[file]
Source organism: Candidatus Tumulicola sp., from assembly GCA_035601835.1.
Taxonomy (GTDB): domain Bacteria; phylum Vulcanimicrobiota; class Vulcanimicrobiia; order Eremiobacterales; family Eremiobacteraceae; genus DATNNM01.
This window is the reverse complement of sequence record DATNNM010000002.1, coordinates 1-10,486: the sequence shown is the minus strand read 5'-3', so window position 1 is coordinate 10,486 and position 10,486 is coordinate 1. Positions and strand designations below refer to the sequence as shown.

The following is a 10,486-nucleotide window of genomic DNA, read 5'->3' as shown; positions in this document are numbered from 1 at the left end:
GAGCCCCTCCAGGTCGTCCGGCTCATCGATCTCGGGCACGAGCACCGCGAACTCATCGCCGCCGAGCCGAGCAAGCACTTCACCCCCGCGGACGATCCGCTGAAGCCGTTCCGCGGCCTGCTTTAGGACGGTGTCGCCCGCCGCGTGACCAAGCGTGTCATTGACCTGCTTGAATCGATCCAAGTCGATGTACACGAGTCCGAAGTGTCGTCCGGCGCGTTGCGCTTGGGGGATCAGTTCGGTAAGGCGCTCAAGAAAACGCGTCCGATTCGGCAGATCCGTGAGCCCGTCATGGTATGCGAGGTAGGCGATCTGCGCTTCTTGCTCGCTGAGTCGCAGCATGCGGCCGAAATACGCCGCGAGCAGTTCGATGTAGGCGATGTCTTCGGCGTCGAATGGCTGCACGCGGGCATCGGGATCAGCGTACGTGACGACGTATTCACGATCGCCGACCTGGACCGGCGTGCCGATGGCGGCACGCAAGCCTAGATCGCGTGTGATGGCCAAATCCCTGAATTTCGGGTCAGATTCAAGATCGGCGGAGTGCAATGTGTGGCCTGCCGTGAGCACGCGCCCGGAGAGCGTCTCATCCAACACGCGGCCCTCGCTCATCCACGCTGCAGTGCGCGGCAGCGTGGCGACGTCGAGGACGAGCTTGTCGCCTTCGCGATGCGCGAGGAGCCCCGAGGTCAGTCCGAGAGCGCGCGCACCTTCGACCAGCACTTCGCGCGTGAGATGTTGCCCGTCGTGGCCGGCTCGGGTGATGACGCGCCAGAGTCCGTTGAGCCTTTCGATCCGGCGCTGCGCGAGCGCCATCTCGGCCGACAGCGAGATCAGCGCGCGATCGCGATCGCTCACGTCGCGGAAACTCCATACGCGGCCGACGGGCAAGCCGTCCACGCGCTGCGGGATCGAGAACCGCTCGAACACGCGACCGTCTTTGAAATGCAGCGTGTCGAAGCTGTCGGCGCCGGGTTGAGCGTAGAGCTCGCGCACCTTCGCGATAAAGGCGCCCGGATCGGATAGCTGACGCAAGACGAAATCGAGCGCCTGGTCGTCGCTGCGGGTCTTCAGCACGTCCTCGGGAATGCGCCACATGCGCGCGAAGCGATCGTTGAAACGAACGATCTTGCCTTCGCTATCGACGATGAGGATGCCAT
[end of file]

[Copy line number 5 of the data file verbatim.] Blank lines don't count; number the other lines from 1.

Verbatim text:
GAGCCCCTCCAGGTCGTCCGGCTCATCGATCTCGGGCACGAGCACCGCGAACTCATCGCCGCCGAGCCGAGCAAGCACTTCACCCCCGCGGACGATCCGCTGAAGCCGTTCCGCGGCCTGCTTTAGGACGGTGTCGCCCGCCGCGTGACCAAGCGTGTCATTGACCTGCTTGAATCGATCCAAGTCGATGTACACGAGTCCGAAGTGTCGTCCGGCGCGTTGCGCTTGGGGGATCAGTTCGGTAAGGCGCTCAAGAAAACGCGTCCGATTCGGCAGATCCGTGAGCCCGTCATGGTATGCGAGGTAGGCGATCTGCGCTTCTTGCTCGCTGAGTCGCAGCATGCGGCCGAAATACGCCGCGAGCAGTTCGATGTAGGCGATGTCTTCGGCGTCGAATGGCTGCACGCGGGCATCGGGATCAGCGTACGTGACGACGTATTCACGATCGCCGACCTGGACCGGCGTGCCGATGGCGGCACGCAAGCCTAGATCGCGTGTGATGGCCAAATCCCTGAATTTCGGGTCAGATTCAAGATCGGCGGAGTGCAATGTGTGGCCTGCCGTGAGCACGCGCCCGGAGAGCGTCTCATCCAACACGCGGCCCTCGCTCATCCACGCTGCAGTGCGCGGCAGCGTGGCGACGTCGAGGACGAGCTTGTCGCCTTCGCGATGCGCGAGGAGCCCCGAGGTCAGTCCGAGAGCGCGCGCACCTTCGACCAGCACTTCGCGCGTGAGATGTTGCCCGTCGTGGCCGGCTCGGGTGATGACGCGCCAGAGTCCGTTGAGCCTTTCGATCCGGCGCTGCGCGAGCGCCATCTCGGCCGACAGCGAGATCAGCGCGCGATCGCGATCGCTCACGTCGCGGAAACTCCATACGCGGCCGACGGGCAAGCCGTCCACGCGCTGCGGGATCGAGAACCGCTCGAACACGCGACCGTCTTTGAAATGCAGCGTGTCGAAGCTGTCGGCGCCGGGTTGAGCGTAGAGCTCGCGCACCTTCGCGATAAAGGCGCCCGGATCGGATAGCTGACGCAAGACGAAATCGAGCGCCTGGTCGTCGCTGCGGGTCTTCAGCACGTCCTCGGGAATGCGCCACATGCGCGCGAAGCGATCGTTGAAACGAACGATCTTGCCTTCGCTATCGACGATGAGGATGCCAT